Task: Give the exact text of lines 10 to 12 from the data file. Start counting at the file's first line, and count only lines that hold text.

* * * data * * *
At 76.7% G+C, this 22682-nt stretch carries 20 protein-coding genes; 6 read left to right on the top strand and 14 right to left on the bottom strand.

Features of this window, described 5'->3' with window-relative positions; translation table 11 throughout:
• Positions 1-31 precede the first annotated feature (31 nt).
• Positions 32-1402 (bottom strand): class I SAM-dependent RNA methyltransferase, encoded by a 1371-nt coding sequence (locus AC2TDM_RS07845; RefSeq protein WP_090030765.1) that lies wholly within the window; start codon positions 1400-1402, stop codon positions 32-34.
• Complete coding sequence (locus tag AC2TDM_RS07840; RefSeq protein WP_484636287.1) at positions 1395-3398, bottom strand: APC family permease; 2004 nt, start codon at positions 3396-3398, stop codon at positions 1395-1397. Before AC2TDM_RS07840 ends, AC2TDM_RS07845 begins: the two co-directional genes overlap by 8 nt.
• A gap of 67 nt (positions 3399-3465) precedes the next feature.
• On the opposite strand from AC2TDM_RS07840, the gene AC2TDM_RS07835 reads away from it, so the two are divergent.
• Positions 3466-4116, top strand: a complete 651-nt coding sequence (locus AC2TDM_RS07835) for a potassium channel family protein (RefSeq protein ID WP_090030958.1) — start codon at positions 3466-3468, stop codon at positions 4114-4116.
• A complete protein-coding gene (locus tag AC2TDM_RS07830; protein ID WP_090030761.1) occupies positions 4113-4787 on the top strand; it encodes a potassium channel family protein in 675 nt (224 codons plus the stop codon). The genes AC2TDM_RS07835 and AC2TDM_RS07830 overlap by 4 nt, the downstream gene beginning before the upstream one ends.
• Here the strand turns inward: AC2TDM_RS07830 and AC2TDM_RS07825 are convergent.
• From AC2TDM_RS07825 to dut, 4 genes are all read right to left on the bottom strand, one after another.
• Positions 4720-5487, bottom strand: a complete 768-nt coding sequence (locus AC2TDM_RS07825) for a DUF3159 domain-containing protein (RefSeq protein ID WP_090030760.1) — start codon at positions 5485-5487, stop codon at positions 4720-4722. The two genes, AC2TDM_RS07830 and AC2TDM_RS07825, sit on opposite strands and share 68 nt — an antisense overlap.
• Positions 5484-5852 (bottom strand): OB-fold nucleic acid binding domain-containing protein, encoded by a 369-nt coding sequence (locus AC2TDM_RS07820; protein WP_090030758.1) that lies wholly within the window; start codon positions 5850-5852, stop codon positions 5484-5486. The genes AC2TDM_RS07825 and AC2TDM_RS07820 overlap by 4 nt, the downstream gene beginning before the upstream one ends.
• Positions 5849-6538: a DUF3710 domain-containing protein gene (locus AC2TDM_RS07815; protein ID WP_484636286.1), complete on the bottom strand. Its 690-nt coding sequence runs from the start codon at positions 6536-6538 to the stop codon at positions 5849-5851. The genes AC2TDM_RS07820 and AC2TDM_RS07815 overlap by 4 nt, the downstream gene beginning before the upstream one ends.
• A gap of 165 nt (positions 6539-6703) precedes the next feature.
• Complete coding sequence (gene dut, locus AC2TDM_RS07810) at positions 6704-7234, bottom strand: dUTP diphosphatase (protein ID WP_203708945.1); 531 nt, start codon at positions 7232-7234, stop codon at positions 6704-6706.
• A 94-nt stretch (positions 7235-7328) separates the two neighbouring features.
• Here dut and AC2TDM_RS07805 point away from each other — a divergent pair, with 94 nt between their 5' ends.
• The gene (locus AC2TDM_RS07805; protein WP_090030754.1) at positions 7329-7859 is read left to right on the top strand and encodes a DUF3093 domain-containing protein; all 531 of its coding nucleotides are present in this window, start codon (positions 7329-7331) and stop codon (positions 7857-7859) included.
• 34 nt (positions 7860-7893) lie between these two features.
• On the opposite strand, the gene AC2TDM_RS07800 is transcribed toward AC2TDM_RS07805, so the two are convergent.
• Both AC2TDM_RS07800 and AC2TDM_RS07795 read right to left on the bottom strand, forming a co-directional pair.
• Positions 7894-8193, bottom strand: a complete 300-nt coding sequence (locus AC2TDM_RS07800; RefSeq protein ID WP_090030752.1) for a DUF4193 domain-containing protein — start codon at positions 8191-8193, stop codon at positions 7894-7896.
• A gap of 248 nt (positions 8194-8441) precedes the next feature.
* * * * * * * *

• Here the strand turns inward: AC2TDM_RS07830 and AC2TDM_RS07825 are convergent.
• From AC2TDM_RS07825 to dut, 4 genes are all read right to left on the bottom strand, one after another.
• Positions 4720-5487, bottom strand: a complete 768-nt coding sequence (locus AC2TDM_RS07825) for a DUF3159 domain-containing protein (RefSeq protein ID WP_090030760.1) — start codon at positions 5485-5487, stop codon at positions 4720-4722. The two genes, AC2TDM_RS07830 and AC2TDM_RS07825, sit on opposite strands and share 68 nt — an antisense overlap.